Bruce Leroy posted:
So, for everyone, do you think you'd be able to pick out the more expensive and ostensibly higher quality whisk(e)ys from the cheaper, poor quality stuff or do you think psychological effects similar to those affecting wine tasters may be affecting your perceptions of whisk(e)ys. Basically, do you think you could reliably pick out the more aged or better quality whisk(e)ys from the younger, crappier stuff?
Eh, first of all, as said but it bears repeating, young whiskies aren't necessarily any worse than older ones. In fact, a young Islay might very well be regarded as much better than an older bottling simply because the raw, untamed characteristics of the malt aren't tempered by years in a cask. Quite of a lot of people are very disappointed by older bottlings of Laphroaig when they first taste them. And Talisker 18 versus 10 is very much a matter of how wild you like your finish.
Start adding in things like first fill sherry cask versus 2nd fill, bourbon finished versus not, quarter casks, or even just a distillery like Amrut (where because of the heat, the maturation in casks is vastly accelerated) and the age on the bottle is completely inconsequential.
Price, similarly, is meaningless. There are a lot of very rare (and thus very expensive) whiskies out there that can only be described as terrible (loch dhu springs to mind at the cheaper end of that scale). And there's a lot of whiskies like Laphroaig QC, Glenfarclas 15/17/21yo, Amrut Sherry Cask and Aberlour A'Bunadh which are ridiculously cheap for the quality they represent.
Unless you're actually presenting someone with supermarket budget whisky, a poor blend, dud bottle or otherwise, it's difficult to tell what differences in taste aren't purely to down to the differences in distillery, water source, casks and maturation etc.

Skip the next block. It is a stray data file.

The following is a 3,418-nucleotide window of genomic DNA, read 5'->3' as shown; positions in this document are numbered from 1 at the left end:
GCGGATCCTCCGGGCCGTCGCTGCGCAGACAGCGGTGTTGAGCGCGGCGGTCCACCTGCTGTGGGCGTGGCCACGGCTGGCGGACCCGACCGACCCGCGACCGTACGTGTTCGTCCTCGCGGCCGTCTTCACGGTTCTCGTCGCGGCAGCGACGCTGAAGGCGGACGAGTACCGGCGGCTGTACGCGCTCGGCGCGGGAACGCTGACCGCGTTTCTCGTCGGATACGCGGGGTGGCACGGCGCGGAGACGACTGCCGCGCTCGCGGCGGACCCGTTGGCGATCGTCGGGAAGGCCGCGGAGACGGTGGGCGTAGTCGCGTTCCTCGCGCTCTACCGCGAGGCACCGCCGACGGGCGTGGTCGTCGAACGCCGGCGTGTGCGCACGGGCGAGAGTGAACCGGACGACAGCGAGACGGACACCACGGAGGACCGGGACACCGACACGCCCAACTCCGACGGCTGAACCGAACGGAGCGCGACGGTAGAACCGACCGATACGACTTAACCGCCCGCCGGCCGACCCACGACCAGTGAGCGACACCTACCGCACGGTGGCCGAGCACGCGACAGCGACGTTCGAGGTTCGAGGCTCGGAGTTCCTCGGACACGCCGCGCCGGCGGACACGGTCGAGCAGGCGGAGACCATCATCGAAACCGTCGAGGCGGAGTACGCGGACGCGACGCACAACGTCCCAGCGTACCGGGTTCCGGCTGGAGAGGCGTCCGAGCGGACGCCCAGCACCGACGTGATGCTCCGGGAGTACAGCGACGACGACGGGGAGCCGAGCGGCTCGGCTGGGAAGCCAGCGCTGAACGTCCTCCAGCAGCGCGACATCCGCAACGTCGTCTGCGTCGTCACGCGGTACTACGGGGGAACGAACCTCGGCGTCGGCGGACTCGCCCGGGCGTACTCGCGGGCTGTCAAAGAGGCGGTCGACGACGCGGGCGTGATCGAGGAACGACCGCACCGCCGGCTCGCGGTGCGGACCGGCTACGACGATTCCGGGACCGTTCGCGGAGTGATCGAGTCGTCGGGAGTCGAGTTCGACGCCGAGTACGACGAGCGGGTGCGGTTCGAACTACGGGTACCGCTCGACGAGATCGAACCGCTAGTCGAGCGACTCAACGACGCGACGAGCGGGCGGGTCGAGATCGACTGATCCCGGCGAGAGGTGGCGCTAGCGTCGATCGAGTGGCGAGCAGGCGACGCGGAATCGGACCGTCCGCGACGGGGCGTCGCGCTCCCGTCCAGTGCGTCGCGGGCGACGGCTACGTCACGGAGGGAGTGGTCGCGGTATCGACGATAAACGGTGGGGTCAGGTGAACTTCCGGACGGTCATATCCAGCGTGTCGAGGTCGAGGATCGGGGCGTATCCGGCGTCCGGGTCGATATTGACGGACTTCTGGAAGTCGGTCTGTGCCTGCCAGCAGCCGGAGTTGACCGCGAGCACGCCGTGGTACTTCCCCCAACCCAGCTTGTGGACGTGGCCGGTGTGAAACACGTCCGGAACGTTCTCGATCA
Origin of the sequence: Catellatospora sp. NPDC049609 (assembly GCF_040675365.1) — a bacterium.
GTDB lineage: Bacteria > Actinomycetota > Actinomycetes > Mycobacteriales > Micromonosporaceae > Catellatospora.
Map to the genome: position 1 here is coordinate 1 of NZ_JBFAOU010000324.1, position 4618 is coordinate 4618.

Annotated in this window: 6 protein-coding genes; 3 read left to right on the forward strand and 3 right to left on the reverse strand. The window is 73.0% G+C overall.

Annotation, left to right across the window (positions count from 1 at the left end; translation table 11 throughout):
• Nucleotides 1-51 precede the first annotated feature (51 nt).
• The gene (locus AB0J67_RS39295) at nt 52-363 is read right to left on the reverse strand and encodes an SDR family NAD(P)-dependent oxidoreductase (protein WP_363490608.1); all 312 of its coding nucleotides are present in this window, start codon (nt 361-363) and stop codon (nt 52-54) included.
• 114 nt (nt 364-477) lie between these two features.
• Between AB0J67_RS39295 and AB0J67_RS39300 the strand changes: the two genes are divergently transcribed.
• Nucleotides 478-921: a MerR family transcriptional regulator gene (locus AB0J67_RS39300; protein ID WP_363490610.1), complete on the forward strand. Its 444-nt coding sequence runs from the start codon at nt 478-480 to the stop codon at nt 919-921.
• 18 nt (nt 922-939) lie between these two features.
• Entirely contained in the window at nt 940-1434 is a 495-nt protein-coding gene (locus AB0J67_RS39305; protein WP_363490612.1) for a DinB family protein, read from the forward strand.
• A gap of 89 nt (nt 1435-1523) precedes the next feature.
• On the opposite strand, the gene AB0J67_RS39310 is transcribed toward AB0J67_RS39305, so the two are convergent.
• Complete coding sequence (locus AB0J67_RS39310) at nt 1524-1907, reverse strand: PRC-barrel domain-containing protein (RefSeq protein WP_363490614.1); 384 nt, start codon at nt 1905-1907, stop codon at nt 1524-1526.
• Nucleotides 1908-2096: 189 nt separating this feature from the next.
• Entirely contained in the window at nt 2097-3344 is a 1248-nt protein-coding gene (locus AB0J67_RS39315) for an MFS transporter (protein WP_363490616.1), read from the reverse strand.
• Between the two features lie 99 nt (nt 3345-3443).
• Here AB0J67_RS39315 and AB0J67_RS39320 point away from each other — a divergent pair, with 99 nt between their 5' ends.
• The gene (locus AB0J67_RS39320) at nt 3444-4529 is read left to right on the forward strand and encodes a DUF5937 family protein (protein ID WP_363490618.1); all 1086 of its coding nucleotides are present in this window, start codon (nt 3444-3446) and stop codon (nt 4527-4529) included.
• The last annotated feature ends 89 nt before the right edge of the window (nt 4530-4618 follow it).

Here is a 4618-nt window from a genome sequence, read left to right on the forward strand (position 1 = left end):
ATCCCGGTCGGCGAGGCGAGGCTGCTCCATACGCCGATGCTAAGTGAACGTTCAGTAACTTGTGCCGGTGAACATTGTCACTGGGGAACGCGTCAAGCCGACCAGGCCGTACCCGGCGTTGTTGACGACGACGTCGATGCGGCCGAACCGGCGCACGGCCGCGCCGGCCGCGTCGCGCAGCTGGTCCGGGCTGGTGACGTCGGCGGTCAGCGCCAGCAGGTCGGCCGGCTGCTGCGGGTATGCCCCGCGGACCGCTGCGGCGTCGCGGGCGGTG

From within a distilleries own range, yes in most cases you could quite easily tell the difference between the 10/12 and 20/25. But in between that varies hugely by distillery in quality - some have excellent 15s, some superb 17s and 18s.
|# ¿ Oct 8, 2011 00:58|
|# ¿ Jun 27, 2019 10:13|
Unfortunately as with all tasting evaluations, you can't judge what wasn't submitted. Laphroaig is owned by Beam Inc. and in difficult economic periods its not uncommon for parent companies to withhold established brands from tasting competitions and rather focus their budget, time and energy on up and coming brands.
Nah. It's more to do with the entry fee per bottle for most of these competitions. Why would/should a distiller pay to enter their product in a competition (of which there are countless) when, in the world of malt, people are more likely to pay attention to one man's tasting notes for the year?
$395 to enter a spirit in a competition very few people care about? Wonderful.
There's about 2 awards worth paying attention to across the industry, and a lot of the judging competitions are nothing more than a free flight, accommodation and tasting session for the judges. I don't think anyone needs a judge to tell them 25 year old Glenfarclas is a good whisky.
There's a few places like Bruichladdich who're heavily into being trend-driven and are pretty much the butt of a lot of jokes in Scotland for the reams of utterly mediocre expressions they've been releasing for the last decade.
|# ¿ Apr 14, 2012 18:16|